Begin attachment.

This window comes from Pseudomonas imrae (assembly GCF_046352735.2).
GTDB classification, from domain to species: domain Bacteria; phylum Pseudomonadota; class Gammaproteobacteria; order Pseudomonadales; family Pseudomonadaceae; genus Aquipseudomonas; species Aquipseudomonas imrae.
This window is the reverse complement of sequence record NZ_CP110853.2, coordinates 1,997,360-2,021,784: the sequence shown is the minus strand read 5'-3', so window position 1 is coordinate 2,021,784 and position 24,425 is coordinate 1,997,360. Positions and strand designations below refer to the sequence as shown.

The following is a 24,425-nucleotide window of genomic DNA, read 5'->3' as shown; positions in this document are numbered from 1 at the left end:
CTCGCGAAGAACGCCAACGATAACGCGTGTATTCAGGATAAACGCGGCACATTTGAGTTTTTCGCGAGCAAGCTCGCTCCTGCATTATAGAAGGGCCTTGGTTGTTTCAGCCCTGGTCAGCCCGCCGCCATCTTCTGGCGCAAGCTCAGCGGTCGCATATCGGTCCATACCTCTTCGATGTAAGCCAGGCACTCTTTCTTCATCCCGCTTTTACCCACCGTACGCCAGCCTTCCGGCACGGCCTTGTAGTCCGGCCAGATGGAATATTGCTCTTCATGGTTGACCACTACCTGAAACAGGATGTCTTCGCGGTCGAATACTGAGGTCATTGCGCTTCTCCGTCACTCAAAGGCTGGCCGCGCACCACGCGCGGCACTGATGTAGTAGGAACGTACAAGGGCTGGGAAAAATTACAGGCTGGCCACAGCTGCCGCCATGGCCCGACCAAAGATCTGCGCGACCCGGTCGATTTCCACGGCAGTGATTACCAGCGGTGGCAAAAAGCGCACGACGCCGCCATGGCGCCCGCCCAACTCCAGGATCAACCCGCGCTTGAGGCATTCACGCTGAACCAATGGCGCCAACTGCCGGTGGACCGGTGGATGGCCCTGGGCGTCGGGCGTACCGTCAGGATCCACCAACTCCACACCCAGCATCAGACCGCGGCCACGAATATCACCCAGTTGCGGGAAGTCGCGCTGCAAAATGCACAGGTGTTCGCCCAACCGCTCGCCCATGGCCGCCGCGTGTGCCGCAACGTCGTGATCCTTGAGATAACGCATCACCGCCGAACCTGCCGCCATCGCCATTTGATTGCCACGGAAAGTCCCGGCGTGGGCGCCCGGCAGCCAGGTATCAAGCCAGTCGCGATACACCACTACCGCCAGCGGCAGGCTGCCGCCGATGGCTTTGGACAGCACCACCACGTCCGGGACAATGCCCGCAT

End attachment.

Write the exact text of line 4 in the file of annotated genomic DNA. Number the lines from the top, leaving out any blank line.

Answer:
The following is a 24,425-nucleotide window of genomic DNA, read 5'->3' as shown; positions in this document are numbered from 1 at the left end: